SILCHAR, Sept 23 - In a bid to check the movement of elephants in the human habitat, the Karimganj district administration and the Forest department have decided to plant saplings of chilli and lemon along the Indo-Bangla international border.
According to locals of Puthini tea garden, around six elephants have been creating a havoc in the villages for the past several days.
�Following reports of destruction of crops and homes by the elephants along the Patharia Forest range of Lathitila and Doomabari, I had visited the border area along with the forest officials, and we decided to apply the chilli-lemon fencing strategy to keep the jumbos at bay. The work has already began and around 10,000 chilli and lemon saplings will be planted covering a stretch of 300 metres along the border,� Karimganj Deputy Commissioner Pradip Kumar Talukdar told The Assam Tribune on Saturday. He informed that a similar approach was taken along the Indo-Bhutan border to restrict the movement of elephants.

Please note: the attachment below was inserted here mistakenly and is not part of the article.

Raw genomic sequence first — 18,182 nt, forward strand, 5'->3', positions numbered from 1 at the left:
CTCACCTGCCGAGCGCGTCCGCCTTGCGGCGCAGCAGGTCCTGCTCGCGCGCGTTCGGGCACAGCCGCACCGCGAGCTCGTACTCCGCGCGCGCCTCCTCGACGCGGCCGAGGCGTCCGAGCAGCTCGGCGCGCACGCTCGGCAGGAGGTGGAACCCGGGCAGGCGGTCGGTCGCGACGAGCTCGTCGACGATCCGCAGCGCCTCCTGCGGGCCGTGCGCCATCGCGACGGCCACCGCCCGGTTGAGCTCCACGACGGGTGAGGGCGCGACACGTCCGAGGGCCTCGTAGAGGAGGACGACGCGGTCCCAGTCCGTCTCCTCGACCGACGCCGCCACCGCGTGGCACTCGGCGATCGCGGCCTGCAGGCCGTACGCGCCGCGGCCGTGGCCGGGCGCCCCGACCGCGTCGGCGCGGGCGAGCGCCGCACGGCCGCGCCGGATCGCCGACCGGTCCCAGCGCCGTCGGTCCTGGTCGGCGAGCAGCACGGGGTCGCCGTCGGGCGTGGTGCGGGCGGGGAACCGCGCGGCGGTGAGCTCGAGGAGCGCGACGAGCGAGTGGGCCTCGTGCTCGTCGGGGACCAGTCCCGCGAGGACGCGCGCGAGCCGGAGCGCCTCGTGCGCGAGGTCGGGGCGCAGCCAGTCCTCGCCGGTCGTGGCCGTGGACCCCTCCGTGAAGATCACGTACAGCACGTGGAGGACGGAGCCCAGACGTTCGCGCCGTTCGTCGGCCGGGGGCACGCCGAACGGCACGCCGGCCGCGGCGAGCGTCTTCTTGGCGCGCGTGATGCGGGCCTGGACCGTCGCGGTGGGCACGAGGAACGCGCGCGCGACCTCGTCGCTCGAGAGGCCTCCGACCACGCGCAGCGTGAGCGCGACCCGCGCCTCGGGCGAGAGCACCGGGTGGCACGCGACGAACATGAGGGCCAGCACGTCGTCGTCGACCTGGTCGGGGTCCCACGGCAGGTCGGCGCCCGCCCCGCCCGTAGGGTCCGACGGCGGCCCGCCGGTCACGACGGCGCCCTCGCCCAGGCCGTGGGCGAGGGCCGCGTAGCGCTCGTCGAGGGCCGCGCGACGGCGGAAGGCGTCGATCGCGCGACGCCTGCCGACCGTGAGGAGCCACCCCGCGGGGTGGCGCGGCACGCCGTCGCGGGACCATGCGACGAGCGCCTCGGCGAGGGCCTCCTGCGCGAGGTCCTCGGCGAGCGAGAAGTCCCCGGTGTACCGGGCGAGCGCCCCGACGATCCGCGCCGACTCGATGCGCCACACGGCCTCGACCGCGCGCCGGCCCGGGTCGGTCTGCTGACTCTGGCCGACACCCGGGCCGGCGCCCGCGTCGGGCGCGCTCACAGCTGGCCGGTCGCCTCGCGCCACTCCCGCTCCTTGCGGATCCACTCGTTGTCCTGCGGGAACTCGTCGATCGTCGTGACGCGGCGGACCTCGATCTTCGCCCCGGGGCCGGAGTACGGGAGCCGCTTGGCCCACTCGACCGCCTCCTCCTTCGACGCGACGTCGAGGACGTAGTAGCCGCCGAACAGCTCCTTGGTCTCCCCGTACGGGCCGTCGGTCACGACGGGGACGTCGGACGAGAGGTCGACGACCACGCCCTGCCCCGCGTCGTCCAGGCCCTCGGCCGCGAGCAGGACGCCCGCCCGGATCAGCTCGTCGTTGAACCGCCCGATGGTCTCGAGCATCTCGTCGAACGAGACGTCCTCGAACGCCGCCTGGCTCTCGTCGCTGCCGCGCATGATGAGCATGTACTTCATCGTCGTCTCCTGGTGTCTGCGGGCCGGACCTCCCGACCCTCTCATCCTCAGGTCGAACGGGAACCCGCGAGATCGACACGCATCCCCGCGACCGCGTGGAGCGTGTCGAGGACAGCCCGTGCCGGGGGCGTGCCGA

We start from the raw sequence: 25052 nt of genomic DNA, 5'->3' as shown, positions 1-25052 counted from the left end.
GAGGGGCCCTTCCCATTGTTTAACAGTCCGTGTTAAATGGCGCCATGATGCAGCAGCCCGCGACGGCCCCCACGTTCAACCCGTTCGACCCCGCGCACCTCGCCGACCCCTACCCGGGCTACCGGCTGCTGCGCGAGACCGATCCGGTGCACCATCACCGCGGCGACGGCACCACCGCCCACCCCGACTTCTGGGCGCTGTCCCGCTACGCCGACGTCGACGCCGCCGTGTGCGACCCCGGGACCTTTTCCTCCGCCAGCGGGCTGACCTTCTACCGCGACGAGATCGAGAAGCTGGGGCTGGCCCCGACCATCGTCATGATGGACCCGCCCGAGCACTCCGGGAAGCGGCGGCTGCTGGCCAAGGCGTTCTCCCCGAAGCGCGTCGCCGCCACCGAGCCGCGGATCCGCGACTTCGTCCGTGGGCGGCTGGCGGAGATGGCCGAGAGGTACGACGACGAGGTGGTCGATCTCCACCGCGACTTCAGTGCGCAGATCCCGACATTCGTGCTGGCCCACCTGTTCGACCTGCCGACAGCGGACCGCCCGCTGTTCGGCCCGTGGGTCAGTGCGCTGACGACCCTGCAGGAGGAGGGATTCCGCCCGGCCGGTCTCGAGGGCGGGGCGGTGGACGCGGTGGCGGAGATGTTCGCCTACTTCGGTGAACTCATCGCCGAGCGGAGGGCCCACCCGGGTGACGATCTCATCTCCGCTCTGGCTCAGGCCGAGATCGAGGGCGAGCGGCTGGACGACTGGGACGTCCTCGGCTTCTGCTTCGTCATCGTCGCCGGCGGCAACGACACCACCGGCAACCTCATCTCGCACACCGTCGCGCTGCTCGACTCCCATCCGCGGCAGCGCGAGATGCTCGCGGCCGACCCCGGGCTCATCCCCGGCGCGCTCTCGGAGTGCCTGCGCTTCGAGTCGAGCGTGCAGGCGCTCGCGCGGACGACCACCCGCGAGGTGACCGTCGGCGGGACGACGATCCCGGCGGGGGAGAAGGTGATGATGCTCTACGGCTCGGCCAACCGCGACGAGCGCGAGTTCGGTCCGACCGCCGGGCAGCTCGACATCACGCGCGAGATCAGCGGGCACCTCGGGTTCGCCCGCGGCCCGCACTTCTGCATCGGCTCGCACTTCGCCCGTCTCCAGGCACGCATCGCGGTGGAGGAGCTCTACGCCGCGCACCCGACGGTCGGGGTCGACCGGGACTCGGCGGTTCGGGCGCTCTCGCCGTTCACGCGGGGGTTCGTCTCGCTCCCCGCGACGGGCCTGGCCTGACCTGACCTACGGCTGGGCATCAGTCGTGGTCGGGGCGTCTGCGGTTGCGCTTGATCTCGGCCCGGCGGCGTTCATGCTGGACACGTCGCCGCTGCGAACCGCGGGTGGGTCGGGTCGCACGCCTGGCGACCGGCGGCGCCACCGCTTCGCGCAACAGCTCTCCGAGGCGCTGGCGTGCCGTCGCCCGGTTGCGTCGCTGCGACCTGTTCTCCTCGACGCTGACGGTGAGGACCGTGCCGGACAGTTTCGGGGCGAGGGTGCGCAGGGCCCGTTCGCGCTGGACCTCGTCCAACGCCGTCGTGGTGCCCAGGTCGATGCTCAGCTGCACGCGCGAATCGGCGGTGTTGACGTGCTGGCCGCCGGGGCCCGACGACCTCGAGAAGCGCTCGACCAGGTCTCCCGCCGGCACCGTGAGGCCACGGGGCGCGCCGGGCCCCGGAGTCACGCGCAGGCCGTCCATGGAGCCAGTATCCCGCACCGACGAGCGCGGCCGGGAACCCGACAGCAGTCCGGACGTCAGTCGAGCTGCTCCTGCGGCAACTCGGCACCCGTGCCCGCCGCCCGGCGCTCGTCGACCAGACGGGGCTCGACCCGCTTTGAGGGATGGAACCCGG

Meanwhile, this initiative has irked the environmentalists and activists. Prof Parthankar Choudhury who is also Head of the Department of Ecology and Environment Science of Assam University Silchar and environmentalist Nazimur Rahman Talukdar have expressed serious concern.
�The Government of India has already taken an initiative to open the trans-boundary corridor for elephant migration in different parts of Assam and Meghalaya with Bangladesh. The move to restrict the remaining six elephants out of the 18 might lead to their extinction from Barak Valley,� Prof Choudhury maintained. In his words, the Government should take some positive steps to minimise the man-elephant conflict and the transformation of the reserve forest into a wildlife sanctuary can solve the issue to a great deal and enhance prospects of ecotourism as well.